New North Carolina athletics director Bubba Cunningham is among those in favor of a 128-team NCAA tournament for basketball.
During a recent interview, Cunningham said he has "generally been a proponent" of a 128-team field for several years.
"I think the first 64 games should be played at on-campus sites, but I think it could come about eventually," he said.
"When you have 348 teams trying to get what is now 68 places in the tournament, the odds are pretty long for a lot of teams. There are teams that don't have a great deal of hope."
Roughly 19.5 percent of the Division I teams wind up with NCAA bids.
By comparison, 16 of 30 teams in the NHL and NBA qualify for the playoffs. That's 53 percent. In Major League Baseball, eight of 30 teams (26 percent) reach postseason. In the NFL, 12 of 32 teams (37.5 percent) qualify. And in college football, more teams seem to wind up playing in bowls than don't.
If 128 teams started the tournament, the participating percentage would increase from 19.5 to roughly 37 percent. But each year, more and more teams make the jump from NCAA Division II to Division I.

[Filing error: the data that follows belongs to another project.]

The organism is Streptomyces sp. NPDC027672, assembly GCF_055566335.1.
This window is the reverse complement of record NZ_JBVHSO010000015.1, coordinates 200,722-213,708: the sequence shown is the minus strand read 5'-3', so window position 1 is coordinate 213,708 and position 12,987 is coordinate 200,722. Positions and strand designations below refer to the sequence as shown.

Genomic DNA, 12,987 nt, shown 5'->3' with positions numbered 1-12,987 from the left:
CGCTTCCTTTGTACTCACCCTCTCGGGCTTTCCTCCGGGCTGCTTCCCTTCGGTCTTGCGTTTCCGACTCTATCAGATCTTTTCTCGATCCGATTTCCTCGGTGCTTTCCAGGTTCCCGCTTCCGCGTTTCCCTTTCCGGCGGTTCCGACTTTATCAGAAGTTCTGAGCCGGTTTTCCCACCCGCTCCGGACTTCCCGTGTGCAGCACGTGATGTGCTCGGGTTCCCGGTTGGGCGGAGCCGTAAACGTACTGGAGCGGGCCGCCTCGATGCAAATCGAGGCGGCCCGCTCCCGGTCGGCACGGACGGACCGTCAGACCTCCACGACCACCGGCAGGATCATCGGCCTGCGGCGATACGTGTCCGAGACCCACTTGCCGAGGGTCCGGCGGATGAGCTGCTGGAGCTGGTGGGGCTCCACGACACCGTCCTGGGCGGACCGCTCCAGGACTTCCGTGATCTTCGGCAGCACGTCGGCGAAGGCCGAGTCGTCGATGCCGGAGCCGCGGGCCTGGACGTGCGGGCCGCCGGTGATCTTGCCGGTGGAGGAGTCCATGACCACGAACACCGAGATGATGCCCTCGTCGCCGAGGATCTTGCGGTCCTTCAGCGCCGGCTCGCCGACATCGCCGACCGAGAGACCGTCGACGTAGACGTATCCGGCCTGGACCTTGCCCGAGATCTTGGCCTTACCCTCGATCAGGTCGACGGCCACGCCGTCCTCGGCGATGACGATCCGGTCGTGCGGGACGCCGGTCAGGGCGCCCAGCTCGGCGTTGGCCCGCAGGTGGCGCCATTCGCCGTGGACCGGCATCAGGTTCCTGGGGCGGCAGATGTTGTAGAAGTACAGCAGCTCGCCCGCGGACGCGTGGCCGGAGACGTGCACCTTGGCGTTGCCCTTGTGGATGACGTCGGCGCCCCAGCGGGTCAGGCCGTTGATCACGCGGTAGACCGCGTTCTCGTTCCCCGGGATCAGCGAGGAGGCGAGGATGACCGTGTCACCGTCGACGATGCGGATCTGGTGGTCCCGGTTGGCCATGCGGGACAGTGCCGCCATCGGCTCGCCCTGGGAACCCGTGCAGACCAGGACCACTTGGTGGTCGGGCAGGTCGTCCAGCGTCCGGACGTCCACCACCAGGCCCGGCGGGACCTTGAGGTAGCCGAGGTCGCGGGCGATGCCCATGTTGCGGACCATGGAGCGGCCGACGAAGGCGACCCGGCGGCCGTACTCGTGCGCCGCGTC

Among the first coaches to suggest a field of 128 was UCLA's John Wooden during the 1960s. Wooden's basketball roots were in Indiana, which had an open postseason high school tournament that included each school in the state in a completely open event.
Until 1985, when the field was expanded from 48 to 64 teams, an NCAA bid was ridiculously difficult to land mathematically.
From 1953 through 1974, the field was limited to 22 qualifiers at a time when about 225 teams were eligible. That's 9.7 percent.
During most of those years, MLB had 16 teams and only the National and American League champs played on after the final regular-season games. That still comes out to 12.5 percent.
The popular theory is that an expansion to 128 teams would wipe out postseason conference tournaments. Cunningham doesn't entirely agree.
"There are lot of models that would have to be considered," he said.
One possibility would be to eliminate one or two regular-season games from the early schedule, then start conference regular-season schedules earlier.
Coaches generally have favored a 128-team field for years. A survey by the NCAA in 2005 showed that roughly 65 percent of coaches backed the idea.
So far, however, there's not been significant support for the 128 format by college presidents and - more importantly - the television networks.
But if the networks suddenly decided it would be good business, odds are the 128-team field would come about much faster than it took to go from 32 teams in 1978 to 64 in 1985.
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